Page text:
May 29, 2019

Kik goes to court over crypto debate

Chat app Kik yesterday helped launch a legal battle that could result in greater clarity around whether digital tokens are currencies or securities.

Backstory: Kik in 2017 raised nearly $100 million in an initial coin offering for a token called Kin that would be used to buy and sell digital services. The SEC later reached out for more info and eventually sent Kik a Wells notice that indicates some sort of enforcement action will be forthcoming.

  • In short, Kik wants Kin to be viewed as a currency rather than a security. But, as Kik investor Fred Wilson notes, "the SEC is regulating by enforcement, not new rulemaking."
  • SEC officials previously declared both Bitcoin and Ether to be currencies, although its corp finance director did hint that the initial sale of Ether tokens should likely have been considered securities.

Kik's top argument is that Kin doesn't meet the Howey Test, which was created by the Supreme Court in 1946 to determine if certain transactions (like an ICO) are investment contracts (and, thus securities).

  • It's no slam dunk. Kik argues in its Wells notice response that Kin buyers had no expectations of profits from buying tokens, thus not meeting the Howey Test, but 2017 comments by Kik CEO Ted Livingston tell a different story.

Yesterday Kik launched a crowdfunding effort to take its fight to court, contributing an initial $5 million worth of digital tokens.

  • The crypto industry hope is that judges will decide this currency vs. security questions once and for all, effectively creating an updated Howey Test.
  • And it should be the SEC's hope as well, to both save it headaches and to establish common rules of the digital road.

The bottom line: Kik and other crypto-related startups aren't trying to operate outside of regulatory regimes, despite their industry's lawless reputation. They want specific rules. But, so far, the U.S. government hasn't complied.

Go deeper: The promise of Facebook's GlobalCoin

Go deeper

China approves Hong Kong national security law

Hong Kong riot police round up a group of protesters during a demonstration on Wednesday. Photo: Willie Siau/SOPA Images/LightRocket via Getty Images

Chinese lawmakers approved a plan on Thursday for a sweeping national security law for Hong Kong that would criminalize sedition, foreign influence and secession in the Asian financial hub.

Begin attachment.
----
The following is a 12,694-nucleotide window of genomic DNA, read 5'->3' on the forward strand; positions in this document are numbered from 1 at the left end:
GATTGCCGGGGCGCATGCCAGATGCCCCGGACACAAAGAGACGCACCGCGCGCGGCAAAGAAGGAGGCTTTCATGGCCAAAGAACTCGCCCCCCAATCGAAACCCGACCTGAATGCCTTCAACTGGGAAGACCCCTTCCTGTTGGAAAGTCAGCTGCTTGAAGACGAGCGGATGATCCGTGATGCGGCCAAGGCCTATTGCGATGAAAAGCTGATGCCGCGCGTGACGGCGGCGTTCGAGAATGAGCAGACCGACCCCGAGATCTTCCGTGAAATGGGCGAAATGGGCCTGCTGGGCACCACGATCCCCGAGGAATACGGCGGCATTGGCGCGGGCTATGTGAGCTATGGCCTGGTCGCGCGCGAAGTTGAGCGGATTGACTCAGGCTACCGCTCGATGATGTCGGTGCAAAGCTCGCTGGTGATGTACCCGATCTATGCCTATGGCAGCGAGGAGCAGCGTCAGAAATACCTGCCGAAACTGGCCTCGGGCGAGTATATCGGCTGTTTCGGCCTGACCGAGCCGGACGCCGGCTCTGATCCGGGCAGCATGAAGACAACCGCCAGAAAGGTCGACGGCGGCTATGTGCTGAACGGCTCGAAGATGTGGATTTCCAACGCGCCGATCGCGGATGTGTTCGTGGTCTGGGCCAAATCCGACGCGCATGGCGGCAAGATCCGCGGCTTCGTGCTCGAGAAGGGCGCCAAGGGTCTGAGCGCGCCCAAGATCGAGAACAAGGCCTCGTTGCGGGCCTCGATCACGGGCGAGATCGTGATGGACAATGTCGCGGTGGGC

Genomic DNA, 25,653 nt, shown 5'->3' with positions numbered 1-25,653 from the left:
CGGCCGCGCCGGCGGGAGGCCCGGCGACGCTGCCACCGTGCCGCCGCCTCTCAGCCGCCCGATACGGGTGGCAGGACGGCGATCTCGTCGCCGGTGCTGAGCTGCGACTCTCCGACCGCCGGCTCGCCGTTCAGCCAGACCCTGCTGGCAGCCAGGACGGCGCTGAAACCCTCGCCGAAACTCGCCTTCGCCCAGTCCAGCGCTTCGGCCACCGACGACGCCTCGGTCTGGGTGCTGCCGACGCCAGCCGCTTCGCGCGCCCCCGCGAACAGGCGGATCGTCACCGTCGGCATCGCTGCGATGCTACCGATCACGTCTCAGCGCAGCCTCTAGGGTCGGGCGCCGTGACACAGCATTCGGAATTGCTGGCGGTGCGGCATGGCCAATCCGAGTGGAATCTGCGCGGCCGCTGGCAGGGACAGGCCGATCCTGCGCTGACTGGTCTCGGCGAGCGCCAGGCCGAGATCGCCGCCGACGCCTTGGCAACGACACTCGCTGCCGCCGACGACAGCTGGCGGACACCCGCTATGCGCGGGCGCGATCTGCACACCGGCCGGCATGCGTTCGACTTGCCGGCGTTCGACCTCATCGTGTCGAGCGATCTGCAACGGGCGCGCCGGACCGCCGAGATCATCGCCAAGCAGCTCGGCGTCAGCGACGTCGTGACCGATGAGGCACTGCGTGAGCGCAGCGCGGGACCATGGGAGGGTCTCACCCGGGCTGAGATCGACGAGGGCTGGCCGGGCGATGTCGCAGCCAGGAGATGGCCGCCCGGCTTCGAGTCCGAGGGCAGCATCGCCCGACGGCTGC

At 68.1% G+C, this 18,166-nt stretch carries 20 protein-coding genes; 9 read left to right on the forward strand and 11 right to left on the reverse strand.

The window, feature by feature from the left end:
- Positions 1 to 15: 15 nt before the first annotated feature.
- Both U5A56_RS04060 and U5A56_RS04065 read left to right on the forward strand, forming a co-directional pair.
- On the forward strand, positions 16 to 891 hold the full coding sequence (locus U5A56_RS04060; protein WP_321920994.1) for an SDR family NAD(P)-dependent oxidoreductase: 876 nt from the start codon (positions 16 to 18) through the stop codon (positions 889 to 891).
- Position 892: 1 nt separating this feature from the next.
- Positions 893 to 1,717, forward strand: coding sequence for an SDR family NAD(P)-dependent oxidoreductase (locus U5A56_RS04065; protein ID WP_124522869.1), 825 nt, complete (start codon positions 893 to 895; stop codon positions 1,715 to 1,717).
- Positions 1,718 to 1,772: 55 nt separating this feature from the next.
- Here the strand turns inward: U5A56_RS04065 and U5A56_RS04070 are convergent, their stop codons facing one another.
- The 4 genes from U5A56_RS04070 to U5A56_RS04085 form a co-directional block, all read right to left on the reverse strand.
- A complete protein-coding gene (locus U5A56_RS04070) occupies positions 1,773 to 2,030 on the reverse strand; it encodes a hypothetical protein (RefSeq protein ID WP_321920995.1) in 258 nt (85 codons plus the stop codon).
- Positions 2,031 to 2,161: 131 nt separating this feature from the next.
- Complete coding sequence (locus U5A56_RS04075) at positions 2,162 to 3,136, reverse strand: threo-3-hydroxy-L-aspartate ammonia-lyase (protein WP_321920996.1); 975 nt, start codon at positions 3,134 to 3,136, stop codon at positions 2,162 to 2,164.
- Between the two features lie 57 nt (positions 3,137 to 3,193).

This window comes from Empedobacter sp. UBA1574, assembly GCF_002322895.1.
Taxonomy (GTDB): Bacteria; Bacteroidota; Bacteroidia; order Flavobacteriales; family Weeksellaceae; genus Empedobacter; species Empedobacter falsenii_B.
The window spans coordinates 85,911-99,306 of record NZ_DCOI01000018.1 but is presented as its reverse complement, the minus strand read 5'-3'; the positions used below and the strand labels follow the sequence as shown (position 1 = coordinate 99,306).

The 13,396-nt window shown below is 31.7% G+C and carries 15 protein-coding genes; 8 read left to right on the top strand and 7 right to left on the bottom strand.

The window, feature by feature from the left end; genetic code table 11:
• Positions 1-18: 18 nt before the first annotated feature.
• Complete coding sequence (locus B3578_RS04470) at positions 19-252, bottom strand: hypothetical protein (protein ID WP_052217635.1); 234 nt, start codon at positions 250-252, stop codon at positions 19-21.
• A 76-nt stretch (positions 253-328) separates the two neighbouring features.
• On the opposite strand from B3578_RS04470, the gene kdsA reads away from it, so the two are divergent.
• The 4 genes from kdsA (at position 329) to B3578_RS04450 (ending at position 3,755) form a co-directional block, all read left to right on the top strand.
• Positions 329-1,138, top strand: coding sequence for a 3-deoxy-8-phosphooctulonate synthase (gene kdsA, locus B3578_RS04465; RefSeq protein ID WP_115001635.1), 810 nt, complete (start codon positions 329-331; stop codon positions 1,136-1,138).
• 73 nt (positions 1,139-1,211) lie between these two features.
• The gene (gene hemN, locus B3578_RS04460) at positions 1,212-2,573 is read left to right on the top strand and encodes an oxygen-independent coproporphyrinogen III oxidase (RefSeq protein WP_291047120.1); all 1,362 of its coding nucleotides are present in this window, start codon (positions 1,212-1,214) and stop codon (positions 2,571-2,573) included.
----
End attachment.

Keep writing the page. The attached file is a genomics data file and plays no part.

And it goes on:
Why it matters: China bypassed Hong Kong's legislature and chief executive to introduce the law, prompting Secretary of State Mike Pompeo to announce Wednesday that the city is no longer autonomous from the Chinese mainland and does not warrant special treatment under U.S. law. President Trump indicated Tuesday that he planned to announced further sanctions against China over the move.

Go deeper: Hong Kong's economic future hangs in the balance

Editor's note: This is a developing news story. Please check back for updates.

19 mins ago - World

Minneapolis unrest as hundreds protest death of George Floyd

Protesters and police clash during demonstration on Wednesday over the death of George Floyd in custody outside the Third Police Precinct. Photo: Kerem Yucel/AFP via Getty Images

A man died in a Minneapolis shooting during a second night of clashes between police and protesters in the city over the death of George Floyd, an African American man who died in police custody, per AP.

The latest: Police said officers were responding to reports of a stabbing just before 9:30 p.m. and found a man lying in "grave condition on the sidewalk" with a gunshot wound, CBS Minnesota reports. On man is in custody over the incident.

Coronavirus dashboard

Illustration: Sarah Grillo/Axios

  1. Global: Total confirmed cases as of 3 a.m. ET: 5,695,968 — Total deaths: 355,701 — Total recoveries — 2,351,638Map.
  2. U.S.: Total confirmed cases as of 3 a.m. ET: 1,699,933 — Total deaths: 100,442 — Total recoveries: 391,508 — Total tested: 15,192,481Map.
  3. Public health: CDC issues guidelines for reopening officesFauci says data is "really quite evident" against hydroxychloroquine.
  4. States: California hospitals strained by patients in MexicoTexas Supreme Court blocks mail-in expansion to state voters.
  5. Business: MGM plans to reopen major Las Vegas resorts in June — African American business owners have seen less relief from PPP, Goldman Sachs says.
  6. Tech: AI will help in the pandemic — but it might not be in time for this one.
  7. World: EU proposes a massive pandemic rescue package.
  8. 1 🎶 thing: Local music venues get rocked by coronavirus.
  9. 🎧 Podcast: Trump vs. Twitter ... vs. Trump.
  10. What should I do? When you can be around others after contracting the coronavirus — Traveling, asthma, dishes, disinfectants and being contagiousMasks, lending books and self-isolatingExercise, laundry, what counts as soap — Pets, moving and personal healthAnswers about the virus from Axios expertsWhat to know about social distancingHow to minimize your risk.
  11. Other resources: CDC on how to avoid the virus, what to do if you get it, the right mask to wear.

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Updated 1 hour ago - Politics & Policy